Leading Pakistani newspaper Dawn confirmed that police intervened after the church security guard tussled with one attacker. About two hundred congregants were inside the church, which was decorated for Christmas, when the terrorists unleashed their attack. Islamic State (IS) has claimed responsibility but provided no proof it was involved.

There were four attackers, according to retired brigadier Samson Simon Sharaf, a political analyst who is close to security agencies.

“They were equipped with ample ammunition supply and were aiming to take worshippers hostage and kill them one by one, prolonging the scene of terror as much as they could,” he told World Watch Monitor.

Video footage shows a church security guard was quick to close the door when he saw two men approaching. This provided more time for local security personnel to respond.

“One terrorist was shot in the compound before he could blow himself up inside the church,” Sharaf said. “Meanwhile, the other one rushed to the church entrance where he blew himself up.”

The agencies chased the other two who fled, he said, and a search operation is ongoing.

Punjabi Christian protesters outside Lahore Press Club shortly after the church attack.
Image: World Watch Monitor

Punjabi Christian protesters outside Lahore Press Club shortly after the church attack.

“The incident has taken place close to the sad day in the country’s history, December 16 [when Pakistani forces were defeated in 1971, leading to East Pakistan becoming Bangladesh],” Sharaf said. “Our enemy keeps reminding us of our history. This time Christians are targeted who stand united with other Pakistanis against the menace of terrorism.”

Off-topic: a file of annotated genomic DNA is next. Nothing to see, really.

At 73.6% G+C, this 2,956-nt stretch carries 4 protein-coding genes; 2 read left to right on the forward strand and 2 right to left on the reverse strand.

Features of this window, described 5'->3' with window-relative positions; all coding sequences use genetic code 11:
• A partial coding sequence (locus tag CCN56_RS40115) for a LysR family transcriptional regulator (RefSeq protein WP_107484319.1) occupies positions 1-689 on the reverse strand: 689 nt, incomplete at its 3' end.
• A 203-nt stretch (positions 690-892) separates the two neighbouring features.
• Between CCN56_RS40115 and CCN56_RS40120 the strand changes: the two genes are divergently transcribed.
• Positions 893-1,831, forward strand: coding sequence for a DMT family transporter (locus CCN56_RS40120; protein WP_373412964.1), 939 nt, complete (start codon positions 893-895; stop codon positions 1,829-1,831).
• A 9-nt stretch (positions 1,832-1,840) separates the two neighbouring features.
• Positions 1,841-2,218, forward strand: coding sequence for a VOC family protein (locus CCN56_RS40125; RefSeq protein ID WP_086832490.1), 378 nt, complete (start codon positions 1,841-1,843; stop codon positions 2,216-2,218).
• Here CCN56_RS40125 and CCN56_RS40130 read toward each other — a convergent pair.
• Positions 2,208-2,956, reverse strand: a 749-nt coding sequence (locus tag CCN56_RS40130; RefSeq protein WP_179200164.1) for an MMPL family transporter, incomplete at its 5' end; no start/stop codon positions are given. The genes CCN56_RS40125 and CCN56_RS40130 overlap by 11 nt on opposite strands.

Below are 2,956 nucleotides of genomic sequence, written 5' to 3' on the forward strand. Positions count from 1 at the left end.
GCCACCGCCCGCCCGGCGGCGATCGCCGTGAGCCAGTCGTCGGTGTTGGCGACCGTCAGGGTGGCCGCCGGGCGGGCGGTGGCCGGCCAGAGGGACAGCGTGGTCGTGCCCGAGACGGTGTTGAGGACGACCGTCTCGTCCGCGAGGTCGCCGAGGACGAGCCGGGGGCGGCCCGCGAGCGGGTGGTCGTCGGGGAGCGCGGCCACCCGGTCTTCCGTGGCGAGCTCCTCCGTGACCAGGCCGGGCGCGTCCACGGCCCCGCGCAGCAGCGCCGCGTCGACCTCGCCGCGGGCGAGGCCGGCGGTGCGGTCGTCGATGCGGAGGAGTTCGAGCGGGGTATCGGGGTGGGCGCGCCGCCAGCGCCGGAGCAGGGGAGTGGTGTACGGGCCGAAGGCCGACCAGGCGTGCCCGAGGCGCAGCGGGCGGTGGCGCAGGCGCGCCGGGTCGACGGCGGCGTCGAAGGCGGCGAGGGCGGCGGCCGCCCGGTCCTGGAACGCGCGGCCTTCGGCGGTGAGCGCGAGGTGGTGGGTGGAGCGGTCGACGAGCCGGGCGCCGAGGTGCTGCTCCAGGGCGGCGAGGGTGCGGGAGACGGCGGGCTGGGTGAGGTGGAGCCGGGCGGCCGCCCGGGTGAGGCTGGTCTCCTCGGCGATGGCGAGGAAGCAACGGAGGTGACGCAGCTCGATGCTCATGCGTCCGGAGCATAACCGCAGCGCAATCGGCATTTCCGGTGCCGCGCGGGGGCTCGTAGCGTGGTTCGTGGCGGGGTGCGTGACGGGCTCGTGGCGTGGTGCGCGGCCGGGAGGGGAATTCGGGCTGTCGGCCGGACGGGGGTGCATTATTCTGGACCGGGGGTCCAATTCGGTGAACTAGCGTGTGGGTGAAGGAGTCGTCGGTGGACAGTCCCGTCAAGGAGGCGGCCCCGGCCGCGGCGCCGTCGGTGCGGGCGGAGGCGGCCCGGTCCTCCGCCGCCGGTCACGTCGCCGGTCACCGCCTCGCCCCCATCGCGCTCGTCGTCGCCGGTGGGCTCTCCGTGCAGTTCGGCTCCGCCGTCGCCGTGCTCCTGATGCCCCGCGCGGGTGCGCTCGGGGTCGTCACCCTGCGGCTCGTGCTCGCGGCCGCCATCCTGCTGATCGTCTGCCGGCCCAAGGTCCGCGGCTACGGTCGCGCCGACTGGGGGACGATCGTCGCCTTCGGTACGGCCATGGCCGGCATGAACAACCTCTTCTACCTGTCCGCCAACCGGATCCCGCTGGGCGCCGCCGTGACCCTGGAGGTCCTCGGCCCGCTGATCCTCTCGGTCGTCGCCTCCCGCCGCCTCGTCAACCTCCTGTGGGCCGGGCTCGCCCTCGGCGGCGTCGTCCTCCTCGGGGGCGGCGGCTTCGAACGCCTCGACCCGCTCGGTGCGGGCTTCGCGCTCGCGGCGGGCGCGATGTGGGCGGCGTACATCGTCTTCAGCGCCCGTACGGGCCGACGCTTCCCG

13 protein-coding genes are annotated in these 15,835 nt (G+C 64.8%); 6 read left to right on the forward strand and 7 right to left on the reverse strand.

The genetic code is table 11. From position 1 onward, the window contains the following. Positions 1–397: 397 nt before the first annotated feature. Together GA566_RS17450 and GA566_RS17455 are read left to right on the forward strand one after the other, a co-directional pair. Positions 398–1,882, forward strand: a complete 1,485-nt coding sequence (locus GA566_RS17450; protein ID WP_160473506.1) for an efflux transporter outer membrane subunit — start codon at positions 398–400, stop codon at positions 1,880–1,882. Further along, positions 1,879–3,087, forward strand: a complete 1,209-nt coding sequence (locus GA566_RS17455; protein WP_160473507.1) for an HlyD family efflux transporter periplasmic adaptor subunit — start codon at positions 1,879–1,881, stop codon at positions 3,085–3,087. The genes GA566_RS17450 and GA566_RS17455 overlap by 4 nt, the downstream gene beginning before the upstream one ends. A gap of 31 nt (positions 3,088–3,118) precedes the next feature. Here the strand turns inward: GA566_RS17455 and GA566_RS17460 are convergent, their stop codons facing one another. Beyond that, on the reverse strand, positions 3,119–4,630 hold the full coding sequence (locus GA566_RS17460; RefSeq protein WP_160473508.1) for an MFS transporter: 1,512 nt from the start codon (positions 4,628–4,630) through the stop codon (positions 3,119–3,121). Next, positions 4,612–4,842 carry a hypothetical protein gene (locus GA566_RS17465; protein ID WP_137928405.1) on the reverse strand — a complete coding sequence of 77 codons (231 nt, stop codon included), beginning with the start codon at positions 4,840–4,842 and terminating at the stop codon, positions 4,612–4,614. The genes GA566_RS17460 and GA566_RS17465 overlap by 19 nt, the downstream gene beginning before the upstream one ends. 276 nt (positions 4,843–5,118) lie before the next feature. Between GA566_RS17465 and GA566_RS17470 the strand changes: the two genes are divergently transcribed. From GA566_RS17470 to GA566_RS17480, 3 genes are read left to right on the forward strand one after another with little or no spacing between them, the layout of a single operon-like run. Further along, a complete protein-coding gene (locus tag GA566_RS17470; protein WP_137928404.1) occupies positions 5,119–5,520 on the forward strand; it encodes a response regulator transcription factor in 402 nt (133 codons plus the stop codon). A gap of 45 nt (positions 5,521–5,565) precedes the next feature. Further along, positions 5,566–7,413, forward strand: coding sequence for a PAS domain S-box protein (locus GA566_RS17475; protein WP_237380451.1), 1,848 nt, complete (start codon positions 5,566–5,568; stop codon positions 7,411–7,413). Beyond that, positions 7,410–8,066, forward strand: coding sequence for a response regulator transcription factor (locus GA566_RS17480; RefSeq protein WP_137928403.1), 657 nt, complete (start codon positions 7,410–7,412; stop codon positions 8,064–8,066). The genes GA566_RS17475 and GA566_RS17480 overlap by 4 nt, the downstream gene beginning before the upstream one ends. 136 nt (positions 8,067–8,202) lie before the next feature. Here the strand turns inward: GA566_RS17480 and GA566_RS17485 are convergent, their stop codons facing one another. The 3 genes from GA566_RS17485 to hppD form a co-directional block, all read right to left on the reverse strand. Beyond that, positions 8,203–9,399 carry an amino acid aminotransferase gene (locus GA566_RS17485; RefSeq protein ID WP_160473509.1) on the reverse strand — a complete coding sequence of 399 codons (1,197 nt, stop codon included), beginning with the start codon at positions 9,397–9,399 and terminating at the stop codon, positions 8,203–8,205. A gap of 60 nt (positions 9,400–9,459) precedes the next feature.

A team of about 70 youths worked to provide blood supplies, food, and other assistance to the injured, along with coffins for the burials, William said. He told World Watch Monitor that seven families living in the church compound, including that of the pastor, were told to vacate their houses. “All of them have moved to relatives until the area is given clearance.”

A few hours after the attack, Punjabi Christians staged a protest outside the Lahore Press Club, asserting that the government does not do enough to protect them against radical Islamic militant extremists.

Mourners carry wreaths at the funeral of victims of the Bethel Memorial Church bombing, Quetta, Pakistan.
Image: World Watch Monitor

Mourners carry wreaths at the funeral of victims of the Bethel Memorial Church bombing, Quetta, Pakistan.